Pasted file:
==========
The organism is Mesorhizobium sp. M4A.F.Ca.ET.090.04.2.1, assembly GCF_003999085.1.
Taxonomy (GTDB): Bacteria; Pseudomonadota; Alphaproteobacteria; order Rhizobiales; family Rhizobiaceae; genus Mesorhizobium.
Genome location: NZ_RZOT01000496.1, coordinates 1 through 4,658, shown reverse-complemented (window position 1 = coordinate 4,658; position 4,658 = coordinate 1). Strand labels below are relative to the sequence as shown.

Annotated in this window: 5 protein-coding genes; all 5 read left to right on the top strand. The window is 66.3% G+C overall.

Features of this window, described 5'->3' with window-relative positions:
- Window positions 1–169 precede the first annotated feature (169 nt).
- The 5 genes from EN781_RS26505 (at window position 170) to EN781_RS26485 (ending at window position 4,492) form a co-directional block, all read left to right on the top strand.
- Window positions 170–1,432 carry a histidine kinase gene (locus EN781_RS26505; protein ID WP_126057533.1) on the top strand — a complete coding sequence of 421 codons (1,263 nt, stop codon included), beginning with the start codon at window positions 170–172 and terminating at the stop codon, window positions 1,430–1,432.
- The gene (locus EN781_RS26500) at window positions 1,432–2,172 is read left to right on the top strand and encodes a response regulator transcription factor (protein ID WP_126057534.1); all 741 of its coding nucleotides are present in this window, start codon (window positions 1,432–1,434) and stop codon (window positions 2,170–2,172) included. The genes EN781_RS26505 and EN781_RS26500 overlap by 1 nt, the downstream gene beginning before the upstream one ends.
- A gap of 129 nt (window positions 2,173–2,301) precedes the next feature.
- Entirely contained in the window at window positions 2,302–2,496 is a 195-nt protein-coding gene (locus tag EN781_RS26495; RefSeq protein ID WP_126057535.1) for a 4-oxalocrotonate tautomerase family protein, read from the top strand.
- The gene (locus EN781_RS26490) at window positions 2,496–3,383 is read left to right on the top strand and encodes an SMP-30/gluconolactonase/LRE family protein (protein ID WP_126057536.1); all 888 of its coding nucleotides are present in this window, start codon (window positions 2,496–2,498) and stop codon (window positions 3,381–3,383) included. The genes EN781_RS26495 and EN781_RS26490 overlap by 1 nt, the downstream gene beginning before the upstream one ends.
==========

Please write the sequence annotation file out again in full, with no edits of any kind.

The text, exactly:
The organism is Mesorhizobium sp. M4A.F.Ca.ET.090.04.2.1, assembly GCF_003999085.1.
Taxonomy (GTDB): Bacteria; Pseudomonadota; Alphaproteobacteria; order Rhizobiales; family Rhizobiaceae; genus Mesorhizobium.
Genome location: NZ_RZOT01000496.1, coordinates 1 through 4,658, shown reverse-complemented (window position 1 = coordinate 4,658; position 4,658 = coordinate 1). Strand labels below are relative to the sequence as shown.

Annotated in this window: 5 protein-coding genes; all 5 read left to right on the top strand. The window is 66.3% G+C overall.

Features of this window, described 5'->3' with window-relative positions:
- Window positions 1–169 precede the first annotated feature (169 nt).
- The 5 genes from EN781_RS26505 (at window position 170) to EN781_RS26485 (ending at window position 4,492) form a co-directional block, all read left to right on the top strand.
- Window positions 170–1,432 carry a histidine kinase gene (locus EN781_RS26505; protein ID WP_126057533.1) on the top strand — a complete coding sequence of 421 codons (1,263 nt, stop codon included), beginning with the start codon at window positions 170–172 and terminating at the stop codon, window positions 1,430–1,432.
- The gene (locus EN781_RS26500) at window positions 1,432–2,172 is read left to right on the top strand and encodes a response regulator transcription factor (protein ID WP_126057534.1); all 741 of its coding nucleotides are present in this window, start codon (window positions 1,432–1,434) and stop codon (window positions 2,170–2,172) included. The genes EN781_RS26505 and EN781_RS26500 overlap by 1 nt, the downstream gene beginning before the upstream one ends.
- A gap of 129 nt (window positions 2,173–2,301) precedes the next feature.
- Entirely contained in the window at window positions 2,302–2,496 is a 195-nt protein-coding gene (locus tag EN781_RS26495; RefSeq protein ID WP_126057535.1) for a 4-oxalocrotonate tautomerase family protein, read from the top strand.
- The gene (locus EN781_RS26490) at window positions 2,496–3,383 is read left to right on the top strand and encodes an SMP-30/gluconolactonase/LRE family protein (protein ID WP_126057536.1); all 888 of its coding nucleotides are present in this window, start codon (window positions 2,496–2,498) and stop codon (window positions 3,381–3,383) included. The genes EN781_RS26495 and EN781_RS26490 overlap by 1 nt, the downstream gene beginning before the upstream one ends.